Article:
Also, some of the wannabe cities haven’t hesitated to depend on the existing corporate giants of digital technology, such as Google, to help fund ventures in evolving new industries that the newcomers hope to capture for their geography, rather than seeing most of the economic development benefits simply flow back to Silicon Valley.
Here’s how several cities have shown promise for tilting digital-industry tendencies enough in their direction that they might be able to rival the reigning tech capitals in overall digital growth or in important rising specialties.
Chicago is trying to establish a new moniker as the capital of “Silicon Prairie,” leveraging the success of some early home-grown Internet companies — including Groupon, Orbitz, and GrubHub — into a greater role as a worthy regional center of digital innovation across the board.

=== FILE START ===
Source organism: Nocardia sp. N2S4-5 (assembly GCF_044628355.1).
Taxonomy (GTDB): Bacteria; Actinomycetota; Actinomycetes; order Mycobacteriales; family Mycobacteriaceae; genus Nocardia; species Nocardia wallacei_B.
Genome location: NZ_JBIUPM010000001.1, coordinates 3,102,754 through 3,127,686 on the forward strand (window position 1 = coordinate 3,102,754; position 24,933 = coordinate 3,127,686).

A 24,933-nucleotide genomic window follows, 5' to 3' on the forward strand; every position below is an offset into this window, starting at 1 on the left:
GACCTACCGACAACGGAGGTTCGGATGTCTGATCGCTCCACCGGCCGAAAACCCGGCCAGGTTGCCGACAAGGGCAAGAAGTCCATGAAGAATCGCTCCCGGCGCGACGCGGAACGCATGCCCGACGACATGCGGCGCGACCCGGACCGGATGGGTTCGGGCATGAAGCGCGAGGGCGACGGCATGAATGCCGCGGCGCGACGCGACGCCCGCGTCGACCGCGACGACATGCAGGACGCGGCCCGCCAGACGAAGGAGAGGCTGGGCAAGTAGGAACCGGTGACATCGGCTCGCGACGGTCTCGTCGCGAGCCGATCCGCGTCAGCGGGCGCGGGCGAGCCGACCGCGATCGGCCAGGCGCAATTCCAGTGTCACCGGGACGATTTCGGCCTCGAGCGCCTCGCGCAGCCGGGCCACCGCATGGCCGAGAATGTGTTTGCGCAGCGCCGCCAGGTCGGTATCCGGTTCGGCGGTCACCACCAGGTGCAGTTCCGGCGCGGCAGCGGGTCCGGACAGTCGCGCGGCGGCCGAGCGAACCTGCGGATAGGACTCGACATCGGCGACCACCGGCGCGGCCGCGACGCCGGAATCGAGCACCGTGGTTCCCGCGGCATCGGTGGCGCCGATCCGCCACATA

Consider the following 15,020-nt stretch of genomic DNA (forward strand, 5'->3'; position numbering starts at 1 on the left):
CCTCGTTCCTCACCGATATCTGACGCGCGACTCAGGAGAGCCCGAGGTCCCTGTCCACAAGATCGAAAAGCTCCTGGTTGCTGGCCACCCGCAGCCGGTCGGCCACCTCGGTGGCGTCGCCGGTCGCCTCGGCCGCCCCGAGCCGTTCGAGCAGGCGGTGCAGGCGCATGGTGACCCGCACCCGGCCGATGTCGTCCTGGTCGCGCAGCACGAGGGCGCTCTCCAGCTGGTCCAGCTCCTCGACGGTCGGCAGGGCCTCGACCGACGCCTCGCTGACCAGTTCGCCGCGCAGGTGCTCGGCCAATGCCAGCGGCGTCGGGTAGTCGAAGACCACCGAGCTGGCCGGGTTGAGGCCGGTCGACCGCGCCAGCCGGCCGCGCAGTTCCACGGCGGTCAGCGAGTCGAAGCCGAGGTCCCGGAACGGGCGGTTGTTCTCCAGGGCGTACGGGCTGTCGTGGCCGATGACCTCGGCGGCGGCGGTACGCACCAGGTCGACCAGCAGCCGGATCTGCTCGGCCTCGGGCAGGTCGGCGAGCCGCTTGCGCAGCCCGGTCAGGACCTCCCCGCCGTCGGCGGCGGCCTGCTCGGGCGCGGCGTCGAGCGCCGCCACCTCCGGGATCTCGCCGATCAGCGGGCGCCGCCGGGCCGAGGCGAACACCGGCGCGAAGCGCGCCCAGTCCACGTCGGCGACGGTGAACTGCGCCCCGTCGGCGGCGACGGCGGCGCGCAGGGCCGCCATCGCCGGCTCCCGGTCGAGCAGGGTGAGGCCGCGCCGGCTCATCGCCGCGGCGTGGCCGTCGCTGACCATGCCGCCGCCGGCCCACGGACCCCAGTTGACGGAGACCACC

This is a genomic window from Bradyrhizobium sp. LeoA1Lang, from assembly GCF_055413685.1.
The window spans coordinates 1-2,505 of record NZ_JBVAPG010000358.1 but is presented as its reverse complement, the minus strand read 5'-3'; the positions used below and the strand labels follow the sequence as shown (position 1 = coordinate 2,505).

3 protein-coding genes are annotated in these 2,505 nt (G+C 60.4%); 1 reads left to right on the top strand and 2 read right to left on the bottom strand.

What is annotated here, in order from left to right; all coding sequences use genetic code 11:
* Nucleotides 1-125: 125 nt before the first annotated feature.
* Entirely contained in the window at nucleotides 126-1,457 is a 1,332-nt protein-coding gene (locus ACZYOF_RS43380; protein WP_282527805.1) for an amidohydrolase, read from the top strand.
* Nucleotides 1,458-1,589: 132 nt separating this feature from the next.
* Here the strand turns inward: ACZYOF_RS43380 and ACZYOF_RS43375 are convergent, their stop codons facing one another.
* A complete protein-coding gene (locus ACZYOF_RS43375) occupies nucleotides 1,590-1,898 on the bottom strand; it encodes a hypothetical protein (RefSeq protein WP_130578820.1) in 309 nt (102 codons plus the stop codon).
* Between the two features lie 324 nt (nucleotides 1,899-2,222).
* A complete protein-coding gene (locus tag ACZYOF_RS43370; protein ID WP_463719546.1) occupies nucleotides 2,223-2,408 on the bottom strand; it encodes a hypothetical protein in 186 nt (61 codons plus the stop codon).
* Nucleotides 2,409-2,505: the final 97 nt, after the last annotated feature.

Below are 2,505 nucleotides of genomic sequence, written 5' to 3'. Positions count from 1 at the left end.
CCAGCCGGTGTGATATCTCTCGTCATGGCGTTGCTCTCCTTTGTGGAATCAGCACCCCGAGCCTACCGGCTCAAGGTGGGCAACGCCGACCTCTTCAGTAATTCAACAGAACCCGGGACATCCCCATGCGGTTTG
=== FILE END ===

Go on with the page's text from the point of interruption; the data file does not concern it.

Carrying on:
Huge legacy companies like McDonald’s are helping to seed the city’s digital evolution. More than $1 billion in venture capital was invested in Chicago in 2014, and there are tech incubators including one called 1871, and strong universities including Northwestern and the University of Illinois to fuel startups. Add in the fact that Chicago arguably holds the most appeal of any city in the Heartland for the creative class of millennials who must populate any rising tech hub for it to succeed.
“We’re seeing a big trend of young people migrating to or staying in the city,” says Luke Tanen, executive director of the Chicago Innovation Awards, which connects the spokes of the city’s tech hub. In fact, Chicago’s tech employment lately has grown faster than that of Silicon Valley, Boston, or New York.